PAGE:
I’ve never had a credit card, but I definitely had student loans. Because of those student loans, I always had a credit score. I bet many of you have loans that you’re working to pay off or have recently paid off. And while you are paying off those loans, and for a few years afterwards, you will have a credit score on file.
Will your credit score be amazing? Probably not. Mine was in the low 700’s and has probably sunk lower since we paid off my loans (which is another reason that credit scores are calculated poorly: scores go down when you pay off debt. How counter-intuitive is that?). But relying on the payment history from those student loans allowed me a decent enough credit score to qualify for my mortgage and a car loan (also pre-Dave Ramsey). And it should do the same for you if you have a loan outstanding or recently paid off.
Step 2: If You Don’t Have a Credit Score
Ok, supposing you don’t have a credit score. How do you get a mortgage without a credit score when so many banks rely on them?
In that case, you need to find a bank or credit union that does manual underwriting. Manual underwriting means that your lender, instead of relying on your credit score, will determine how risky you are using their own formula. They’ll ask a bunch of questions about you and how you handle money. The biggest factors here are if you make your payments on time and that you earn more money than you spend. So always be sure to pay your bills on time and always limit your spending to less than you earn. Both of which are sound, basic pieces of financial advice you should be doing anyway.
A few years ago, getting a manually underwritten loan was much harder to do. But it is getting easier as more and more banks realize that they need more than a credit score to determine if they should lend to someone. Heck, even the federal government is worried about the number of people who don’t have credit scores and that they are excluded from getting loans and buying homes.
Manually underwritten loans are still uncommon, take longer to process, and are not nearly as convenient as getting a loan with a FICO score. However, we have knowingly made the decision to not have any loans or credit cards, so this doesn’t scare us.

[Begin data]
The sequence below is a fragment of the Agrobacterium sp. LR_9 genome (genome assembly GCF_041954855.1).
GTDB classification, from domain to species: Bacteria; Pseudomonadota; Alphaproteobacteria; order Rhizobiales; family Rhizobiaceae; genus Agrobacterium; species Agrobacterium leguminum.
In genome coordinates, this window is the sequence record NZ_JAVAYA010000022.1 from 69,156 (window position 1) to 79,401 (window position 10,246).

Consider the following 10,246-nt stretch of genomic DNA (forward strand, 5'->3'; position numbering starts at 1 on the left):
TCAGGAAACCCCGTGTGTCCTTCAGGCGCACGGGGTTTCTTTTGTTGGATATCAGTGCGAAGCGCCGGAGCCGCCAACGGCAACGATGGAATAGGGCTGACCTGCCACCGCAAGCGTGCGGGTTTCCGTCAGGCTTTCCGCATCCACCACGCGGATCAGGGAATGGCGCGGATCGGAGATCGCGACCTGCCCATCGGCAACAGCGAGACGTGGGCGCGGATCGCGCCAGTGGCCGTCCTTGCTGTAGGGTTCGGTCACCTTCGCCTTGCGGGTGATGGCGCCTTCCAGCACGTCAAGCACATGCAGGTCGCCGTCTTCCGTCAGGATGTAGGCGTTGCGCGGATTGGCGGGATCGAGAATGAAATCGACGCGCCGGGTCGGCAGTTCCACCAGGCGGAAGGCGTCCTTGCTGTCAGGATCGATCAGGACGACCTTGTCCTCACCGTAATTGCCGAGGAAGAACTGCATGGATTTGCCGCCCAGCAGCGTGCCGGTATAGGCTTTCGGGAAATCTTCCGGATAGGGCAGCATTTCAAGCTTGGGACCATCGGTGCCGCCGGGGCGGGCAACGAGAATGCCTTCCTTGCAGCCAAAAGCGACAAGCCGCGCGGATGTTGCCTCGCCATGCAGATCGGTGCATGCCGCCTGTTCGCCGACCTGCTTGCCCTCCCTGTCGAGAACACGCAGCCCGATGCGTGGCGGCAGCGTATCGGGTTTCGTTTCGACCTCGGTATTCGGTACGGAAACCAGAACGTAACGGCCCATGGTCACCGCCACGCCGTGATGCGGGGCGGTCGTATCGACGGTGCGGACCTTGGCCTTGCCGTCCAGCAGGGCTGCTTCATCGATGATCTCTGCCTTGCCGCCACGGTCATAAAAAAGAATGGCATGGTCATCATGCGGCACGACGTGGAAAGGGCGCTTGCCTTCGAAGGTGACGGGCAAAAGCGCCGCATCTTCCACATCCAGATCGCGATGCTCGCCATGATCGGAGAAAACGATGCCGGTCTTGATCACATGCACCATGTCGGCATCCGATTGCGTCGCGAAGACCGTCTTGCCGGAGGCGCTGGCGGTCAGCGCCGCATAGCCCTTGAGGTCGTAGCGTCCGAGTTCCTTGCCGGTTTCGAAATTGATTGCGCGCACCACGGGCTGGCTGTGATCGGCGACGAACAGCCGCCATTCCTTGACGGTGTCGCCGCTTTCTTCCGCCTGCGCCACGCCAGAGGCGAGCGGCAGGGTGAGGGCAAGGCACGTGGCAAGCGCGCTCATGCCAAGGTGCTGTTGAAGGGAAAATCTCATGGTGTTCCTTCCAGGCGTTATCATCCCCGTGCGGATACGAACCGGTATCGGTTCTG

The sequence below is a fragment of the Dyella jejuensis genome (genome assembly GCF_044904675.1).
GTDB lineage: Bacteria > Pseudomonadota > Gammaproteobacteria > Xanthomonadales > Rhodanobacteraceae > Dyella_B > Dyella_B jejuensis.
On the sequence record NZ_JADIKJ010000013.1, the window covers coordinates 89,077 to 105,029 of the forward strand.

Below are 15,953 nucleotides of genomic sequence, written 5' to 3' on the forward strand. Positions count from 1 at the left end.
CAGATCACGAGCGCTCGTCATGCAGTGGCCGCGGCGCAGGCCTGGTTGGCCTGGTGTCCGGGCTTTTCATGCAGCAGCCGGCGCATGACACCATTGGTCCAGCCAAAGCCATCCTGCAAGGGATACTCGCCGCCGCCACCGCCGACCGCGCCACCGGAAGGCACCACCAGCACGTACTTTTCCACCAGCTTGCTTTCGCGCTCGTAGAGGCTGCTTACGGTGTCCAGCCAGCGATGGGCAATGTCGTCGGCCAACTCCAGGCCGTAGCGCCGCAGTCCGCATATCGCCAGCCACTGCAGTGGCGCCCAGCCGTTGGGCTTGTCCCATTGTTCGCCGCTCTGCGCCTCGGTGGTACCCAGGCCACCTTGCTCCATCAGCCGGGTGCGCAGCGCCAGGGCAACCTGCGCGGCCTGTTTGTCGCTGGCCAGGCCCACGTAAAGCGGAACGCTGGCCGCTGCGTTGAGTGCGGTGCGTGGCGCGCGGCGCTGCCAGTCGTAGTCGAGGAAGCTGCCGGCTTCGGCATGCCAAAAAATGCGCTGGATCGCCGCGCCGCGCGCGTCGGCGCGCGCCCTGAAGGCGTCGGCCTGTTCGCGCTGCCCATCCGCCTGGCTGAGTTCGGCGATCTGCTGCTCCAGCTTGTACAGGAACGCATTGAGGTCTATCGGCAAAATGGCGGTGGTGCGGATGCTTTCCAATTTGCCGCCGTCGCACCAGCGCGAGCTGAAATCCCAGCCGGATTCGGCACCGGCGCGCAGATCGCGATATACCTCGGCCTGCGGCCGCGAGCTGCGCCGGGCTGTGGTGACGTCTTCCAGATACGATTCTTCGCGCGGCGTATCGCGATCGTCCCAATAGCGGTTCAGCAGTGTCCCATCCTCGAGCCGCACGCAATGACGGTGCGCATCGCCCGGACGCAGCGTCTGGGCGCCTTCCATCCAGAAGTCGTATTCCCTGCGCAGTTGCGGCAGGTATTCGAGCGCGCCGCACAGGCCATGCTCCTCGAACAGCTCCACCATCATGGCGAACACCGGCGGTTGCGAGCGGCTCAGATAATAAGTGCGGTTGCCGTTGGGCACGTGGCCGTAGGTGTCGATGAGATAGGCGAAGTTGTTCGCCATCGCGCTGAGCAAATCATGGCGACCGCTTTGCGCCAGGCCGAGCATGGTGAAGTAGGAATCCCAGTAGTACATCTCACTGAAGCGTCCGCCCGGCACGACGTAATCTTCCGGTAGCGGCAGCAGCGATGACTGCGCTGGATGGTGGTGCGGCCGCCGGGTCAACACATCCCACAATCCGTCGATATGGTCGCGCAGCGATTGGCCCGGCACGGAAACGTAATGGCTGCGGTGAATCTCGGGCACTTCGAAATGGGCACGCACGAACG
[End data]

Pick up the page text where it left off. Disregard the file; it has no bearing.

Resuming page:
Suppose You want a Credit Score or Want to Improve Yours. What do You do?
If you need to get a credit score to get a mortgage, the options are pretty slim for the debt-free person. However, there are a few things you can do without getting a credit card or more loans to get or improve your score. Here’s a few of them:
- Some landlords (mostly larger ones) report rent payments to credit agencies. Talk to your landlord to see if they do. Same with some utilities, so you should always make sure to pay your bills on time.
- Always check your credit report to ensure that everything on it is accurate. This is also a good policy to avoid identity theft. The federal government requires the three main credit agencies to give you free copies of your credit reports annually. Instead of getting all three at once, you can spread them out and get one every four months and continually keep an eye on your identity. Just go to Annual Credit Report and get yours. Please note that your free credit report WILL NOT have your credit score on it.
- Pay down your debts and credit card balances. Even the folks at FICO agree: “This is easier said than done, but reducing the amount that you owe is going to be a far more satisfying achievement than improving your credit score. The first thing you need to do is stop using your credit cards.” (emphasis added). That’s straight from the horse’s mouth, folks.
There are other ways to build up your credit score, but almost all of them involve getting a loan or a credit card, which we don’t want to do. If that’s the route you want to go, there’s plenty of other advice out there to help you with that.